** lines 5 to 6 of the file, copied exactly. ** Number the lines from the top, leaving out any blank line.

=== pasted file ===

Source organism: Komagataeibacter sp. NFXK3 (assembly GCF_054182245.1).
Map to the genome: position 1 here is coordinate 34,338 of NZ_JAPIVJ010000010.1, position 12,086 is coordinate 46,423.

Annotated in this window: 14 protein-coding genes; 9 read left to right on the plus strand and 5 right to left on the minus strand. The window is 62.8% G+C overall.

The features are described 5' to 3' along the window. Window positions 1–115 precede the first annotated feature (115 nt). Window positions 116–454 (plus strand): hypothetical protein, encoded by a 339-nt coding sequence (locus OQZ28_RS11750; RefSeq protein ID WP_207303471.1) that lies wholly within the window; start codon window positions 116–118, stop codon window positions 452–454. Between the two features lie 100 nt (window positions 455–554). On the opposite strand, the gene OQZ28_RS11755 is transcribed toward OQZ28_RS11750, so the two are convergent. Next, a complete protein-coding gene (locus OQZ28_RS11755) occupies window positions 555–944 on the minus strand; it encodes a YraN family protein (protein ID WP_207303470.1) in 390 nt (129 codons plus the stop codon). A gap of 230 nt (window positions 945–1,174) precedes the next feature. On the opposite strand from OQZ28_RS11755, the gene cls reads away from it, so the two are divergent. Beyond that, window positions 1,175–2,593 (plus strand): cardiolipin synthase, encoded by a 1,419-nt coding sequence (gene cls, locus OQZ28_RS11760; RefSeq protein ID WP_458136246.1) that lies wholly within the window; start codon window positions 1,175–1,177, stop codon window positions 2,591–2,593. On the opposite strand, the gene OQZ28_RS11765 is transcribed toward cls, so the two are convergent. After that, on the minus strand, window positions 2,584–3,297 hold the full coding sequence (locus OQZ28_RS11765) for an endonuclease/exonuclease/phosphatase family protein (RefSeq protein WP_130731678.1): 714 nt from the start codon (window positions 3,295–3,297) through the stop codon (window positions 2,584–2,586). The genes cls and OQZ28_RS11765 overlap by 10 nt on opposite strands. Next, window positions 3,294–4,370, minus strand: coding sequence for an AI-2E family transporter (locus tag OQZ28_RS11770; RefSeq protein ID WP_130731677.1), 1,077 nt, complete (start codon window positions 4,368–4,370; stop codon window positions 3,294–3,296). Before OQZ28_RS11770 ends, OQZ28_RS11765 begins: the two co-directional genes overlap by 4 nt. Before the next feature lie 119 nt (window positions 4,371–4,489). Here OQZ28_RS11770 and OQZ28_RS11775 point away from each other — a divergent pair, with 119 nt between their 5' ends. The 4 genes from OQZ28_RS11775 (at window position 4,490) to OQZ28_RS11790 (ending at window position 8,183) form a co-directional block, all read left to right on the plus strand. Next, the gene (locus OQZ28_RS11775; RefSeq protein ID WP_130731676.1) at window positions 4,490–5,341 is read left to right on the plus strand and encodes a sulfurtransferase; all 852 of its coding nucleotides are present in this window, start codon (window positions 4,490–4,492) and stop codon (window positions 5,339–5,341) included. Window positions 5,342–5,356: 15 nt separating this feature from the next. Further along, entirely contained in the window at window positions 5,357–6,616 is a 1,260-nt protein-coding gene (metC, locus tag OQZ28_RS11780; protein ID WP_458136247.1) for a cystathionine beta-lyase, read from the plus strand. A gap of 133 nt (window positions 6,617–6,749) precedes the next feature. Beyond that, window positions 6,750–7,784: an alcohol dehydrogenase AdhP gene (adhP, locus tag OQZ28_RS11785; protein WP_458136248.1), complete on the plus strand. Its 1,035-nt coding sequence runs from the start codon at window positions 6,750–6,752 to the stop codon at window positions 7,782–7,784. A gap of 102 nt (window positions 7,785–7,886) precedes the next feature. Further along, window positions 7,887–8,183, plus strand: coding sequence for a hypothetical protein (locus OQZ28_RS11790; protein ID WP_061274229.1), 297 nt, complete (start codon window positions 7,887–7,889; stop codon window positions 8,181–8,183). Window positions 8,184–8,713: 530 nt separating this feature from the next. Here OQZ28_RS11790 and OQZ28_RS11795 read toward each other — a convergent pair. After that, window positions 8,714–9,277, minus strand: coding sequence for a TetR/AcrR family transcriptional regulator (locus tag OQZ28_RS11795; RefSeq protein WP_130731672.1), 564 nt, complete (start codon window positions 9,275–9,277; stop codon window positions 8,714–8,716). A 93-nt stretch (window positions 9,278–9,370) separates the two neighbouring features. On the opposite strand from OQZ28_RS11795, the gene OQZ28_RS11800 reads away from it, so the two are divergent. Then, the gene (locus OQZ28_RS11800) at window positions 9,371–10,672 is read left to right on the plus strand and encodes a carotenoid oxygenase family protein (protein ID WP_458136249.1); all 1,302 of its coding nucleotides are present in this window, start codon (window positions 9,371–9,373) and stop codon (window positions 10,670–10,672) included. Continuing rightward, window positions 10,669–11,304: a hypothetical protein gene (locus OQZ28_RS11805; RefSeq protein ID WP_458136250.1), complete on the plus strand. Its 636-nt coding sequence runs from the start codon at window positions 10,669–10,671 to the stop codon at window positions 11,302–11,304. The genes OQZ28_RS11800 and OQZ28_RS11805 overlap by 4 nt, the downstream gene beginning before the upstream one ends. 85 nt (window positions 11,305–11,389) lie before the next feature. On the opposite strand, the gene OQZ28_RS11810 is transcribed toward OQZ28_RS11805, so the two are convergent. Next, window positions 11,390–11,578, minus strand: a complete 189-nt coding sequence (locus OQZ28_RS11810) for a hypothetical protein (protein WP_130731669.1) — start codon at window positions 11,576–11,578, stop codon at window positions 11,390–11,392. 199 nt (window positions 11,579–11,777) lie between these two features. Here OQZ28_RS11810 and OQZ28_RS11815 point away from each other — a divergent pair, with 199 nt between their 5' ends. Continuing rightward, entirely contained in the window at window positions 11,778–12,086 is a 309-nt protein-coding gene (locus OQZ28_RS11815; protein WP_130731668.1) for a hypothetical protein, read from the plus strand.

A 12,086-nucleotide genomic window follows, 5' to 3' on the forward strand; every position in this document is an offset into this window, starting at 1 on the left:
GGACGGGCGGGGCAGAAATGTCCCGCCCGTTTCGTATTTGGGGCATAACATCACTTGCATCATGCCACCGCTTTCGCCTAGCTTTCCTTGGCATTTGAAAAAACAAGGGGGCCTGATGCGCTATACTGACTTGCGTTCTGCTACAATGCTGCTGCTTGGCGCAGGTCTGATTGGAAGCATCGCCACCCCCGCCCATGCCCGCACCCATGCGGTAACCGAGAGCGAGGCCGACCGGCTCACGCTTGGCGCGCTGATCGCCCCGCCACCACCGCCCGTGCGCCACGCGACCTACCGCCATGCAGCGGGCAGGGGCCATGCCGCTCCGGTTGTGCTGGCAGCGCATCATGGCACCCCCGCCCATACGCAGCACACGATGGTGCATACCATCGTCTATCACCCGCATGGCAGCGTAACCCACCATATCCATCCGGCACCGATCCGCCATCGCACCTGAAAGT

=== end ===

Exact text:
A 12,086-nucleotide genomic window follows, 5' to 3' on the forward strand; every position in this document is an offset into this window, starting at 1 on the left:
GGACGGGCGGGGCAGAAATGTCCCGCCCGTTTCGTATTTGGGGCATAACATCACTTGCATCATGCCACCGCTTTCGCCTAGCTTTCCTTGGCATTTGAAAAAACAAGGGGGCCTGATGCGCTATACTGACTTGCGTTCTGCTACAATGCTGCTGCTTGGCGCAGGTCTGATTGGAAGCATCGCCACCCCCGCCCATGCCCGCACCCATGCGGTAACCGAGAGCGAGGCCGACCGGCTCACGCTTGGCGCGCTGATCGCCCCGCCACCACCGCCCGTGCGCCACGCGACCTACCGCCATGCAGCGGGCAGGGGCCATGCCGCTCCGGTTGTGCTGGCAGCGCATCATGGCACCCCCGCCCATACGCAGCACACGATGGTGCATACCATCGTCTATCACCCGCATGGCAGCGTAACCCACCATATCCATCCGGCACCGATCCGCCATCGCACCTGAAAGT